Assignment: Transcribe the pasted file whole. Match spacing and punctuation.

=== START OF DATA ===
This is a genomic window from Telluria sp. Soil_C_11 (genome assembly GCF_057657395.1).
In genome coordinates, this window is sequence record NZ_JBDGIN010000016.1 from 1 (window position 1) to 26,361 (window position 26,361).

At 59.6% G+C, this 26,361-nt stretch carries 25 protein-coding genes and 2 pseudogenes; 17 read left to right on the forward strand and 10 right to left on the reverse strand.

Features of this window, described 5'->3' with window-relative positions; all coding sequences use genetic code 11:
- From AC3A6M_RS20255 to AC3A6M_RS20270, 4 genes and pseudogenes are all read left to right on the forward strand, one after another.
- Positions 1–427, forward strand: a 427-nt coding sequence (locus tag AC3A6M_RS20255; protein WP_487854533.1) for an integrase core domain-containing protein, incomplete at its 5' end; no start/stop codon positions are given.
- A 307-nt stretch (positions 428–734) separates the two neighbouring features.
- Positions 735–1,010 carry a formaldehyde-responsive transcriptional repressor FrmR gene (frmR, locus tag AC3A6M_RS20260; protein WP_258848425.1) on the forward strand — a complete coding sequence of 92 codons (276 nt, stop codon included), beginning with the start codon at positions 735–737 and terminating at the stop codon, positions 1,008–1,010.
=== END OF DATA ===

This is a genomic window from Telluria sp. Soil_C_11 (genome assembly GCF_057657395.1).
In genome coordinates, this window is sequence record NZ_JBDGIN010000016.1 from 1 (window position 1) to 26,361 (window position 26,361).

At 59.6% G+C, this 26,361-nt stretch carries 25 protein-coding genes and 2 pseudogenes; 17 read left to right on the forward strand and 10 right to left on the reverse strand.

Features of this window, described 5'->3' with window-relative positions; all coding sequences use genetic code 11:
- From AC3A6M_RS20255 to AC3A6M_RS20270, 4 genes and pseudogenes are all read left to right on the forward strand, one after another.
- Positions 1–427, forward strand: a 427-nt coding sequence (locus tag AC3A6M_RS20255; protein WP_487854533.1) for an integrase core domain-containing protein, incomplete at its 5' end; no start/stop codon positions are given.
- A 307-nt stretch (positions 428–734) separates the two neighbouring features.
- Positions 735–1,010 carry a formaldehyde-responsive transcriptional repressor FrmR gene (frmR, locus tag AC3A6M_RS20260; protein WP_258848425.1) on the forward strand — a complete coding sequence of 92 codons (276 nt, stop codon included), beginning with the start codon at positions 735–737 and terminating at the stop codon, positions 1,008–1,010.